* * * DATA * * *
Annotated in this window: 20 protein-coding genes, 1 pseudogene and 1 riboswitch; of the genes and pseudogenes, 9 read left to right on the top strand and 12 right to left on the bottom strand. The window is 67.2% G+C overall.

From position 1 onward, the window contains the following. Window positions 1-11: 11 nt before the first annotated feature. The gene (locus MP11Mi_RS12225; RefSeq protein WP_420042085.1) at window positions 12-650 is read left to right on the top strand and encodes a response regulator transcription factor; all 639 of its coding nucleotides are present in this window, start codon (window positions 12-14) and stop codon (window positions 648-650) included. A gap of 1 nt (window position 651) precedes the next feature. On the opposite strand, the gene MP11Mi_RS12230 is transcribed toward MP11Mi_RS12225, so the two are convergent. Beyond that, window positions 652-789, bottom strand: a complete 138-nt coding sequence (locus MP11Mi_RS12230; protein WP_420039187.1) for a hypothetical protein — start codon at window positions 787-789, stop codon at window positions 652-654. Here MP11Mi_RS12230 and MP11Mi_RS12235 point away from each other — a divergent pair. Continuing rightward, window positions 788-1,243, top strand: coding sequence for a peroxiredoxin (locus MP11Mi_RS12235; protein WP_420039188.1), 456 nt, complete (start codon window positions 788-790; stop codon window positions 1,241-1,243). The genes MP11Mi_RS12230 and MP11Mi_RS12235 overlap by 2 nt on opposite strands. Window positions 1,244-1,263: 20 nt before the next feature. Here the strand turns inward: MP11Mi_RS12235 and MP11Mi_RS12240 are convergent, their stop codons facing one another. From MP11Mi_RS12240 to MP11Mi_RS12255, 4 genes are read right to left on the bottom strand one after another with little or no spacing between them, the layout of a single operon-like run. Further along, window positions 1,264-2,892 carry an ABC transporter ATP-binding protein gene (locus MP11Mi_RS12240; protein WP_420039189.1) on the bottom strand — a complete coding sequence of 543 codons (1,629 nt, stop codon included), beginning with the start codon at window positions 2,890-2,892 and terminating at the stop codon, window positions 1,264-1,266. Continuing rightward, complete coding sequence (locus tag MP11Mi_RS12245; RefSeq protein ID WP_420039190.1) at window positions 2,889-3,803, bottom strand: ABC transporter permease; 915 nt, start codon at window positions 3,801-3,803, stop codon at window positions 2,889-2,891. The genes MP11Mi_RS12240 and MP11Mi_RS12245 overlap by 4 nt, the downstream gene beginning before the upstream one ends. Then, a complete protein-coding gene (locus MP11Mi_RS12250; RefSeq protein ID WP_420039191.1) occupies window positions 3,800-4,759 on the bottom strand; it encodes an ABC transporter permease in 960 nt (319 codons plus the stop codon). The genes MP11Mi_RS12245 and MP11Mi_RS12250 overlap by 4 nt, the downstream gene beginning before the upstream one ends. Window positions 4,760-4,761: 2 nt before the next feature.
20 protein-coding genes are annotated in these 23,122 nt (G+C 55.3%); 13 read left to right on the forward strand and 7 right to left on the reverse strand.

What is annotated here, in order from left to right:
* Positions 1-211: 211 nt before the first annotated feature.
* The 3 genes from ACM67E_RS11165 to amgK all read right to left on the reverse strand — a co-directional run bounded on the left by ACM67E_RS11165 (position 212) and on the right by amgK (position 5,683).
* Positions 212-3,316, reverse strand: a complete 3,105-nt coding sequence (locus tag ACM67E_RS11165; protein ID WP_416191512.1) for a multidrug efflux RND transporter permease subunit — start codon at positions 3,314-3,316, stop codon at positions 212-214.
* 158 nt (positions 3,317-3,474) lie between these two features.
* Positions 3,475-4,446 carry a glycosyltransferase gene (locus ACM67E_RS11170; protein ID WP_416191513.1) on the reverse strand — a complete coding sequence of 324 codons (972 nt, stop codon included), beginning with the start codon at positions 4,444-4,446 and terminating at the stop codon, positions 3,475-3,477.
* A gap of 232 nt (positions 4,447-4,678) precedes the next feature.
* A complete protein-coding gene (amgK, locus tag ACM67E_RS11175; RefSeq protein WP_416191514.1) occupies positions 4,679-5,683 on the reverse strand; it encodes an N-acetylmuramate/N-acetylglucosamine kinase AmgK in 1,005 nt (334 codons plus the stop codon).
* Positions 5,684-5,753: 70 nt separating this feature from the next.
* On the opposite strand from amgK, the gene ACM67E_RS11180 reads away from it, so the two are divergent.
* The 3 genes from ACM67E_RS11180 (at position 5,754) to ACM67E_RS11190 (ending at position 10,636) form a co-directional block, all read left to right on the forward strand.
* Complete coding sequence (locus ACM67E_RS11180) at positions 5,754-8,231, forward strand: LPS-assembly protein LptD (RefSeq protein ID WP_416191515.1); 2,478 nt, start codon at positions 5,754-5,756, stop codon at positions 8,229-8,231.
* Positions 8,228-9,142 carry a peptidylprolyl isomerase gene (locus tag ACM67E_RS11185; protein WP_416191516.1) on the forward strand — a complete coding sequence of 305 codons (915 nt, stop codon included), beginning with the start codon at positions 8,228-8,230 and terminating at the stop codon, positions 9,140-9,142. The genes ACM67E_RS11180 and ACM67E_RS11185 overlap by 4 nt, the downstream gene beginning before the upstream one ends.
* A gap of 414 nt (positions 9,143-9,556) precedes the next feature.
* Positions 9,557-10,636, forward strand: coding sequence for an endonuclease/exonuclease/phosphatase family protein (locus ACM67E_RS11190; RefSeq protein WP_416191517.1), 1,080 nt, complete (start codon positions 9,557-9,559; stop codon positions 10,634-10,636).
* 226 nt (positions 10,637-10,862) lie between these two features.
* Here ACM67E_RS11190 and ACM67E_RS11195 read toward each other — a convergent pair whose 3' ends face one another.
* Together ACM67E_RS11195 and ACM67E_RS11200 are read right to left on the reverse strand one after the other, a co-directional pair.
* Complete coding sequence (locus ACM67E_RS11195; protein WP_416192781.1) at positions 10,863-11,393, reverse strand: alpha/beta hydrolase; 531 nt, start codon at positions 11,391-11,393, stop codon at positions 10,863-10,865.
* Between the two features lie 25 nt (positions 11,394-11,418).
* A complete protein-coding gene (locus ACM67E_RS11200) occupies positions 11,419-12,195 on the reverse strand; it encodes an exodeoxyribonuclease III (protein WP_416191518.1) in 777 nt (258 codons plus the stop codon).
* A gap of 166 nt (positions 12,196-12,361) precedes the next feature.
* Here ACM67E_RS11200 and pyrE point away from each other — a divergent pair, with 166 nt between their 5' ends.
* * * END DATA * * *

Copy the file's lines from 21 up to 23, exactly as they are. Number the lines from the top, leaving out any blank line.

* Together ACM67E_RS11195 and ACM67E_RS11200 are read right to left on the reverse strand one after the other, a co-directional pair.
* Complete coding sequence (locus ACM67E_RS11195; protein WP_416192781.1) at positions 10,863-11,393, reverse strand: alpha/beta hydrolase; 531 nt, start codon at positions 11,391-11,393, stop codon at positions 10,863-10,865.
* Between the two features lie 25 nt (positions 11,394-11,418).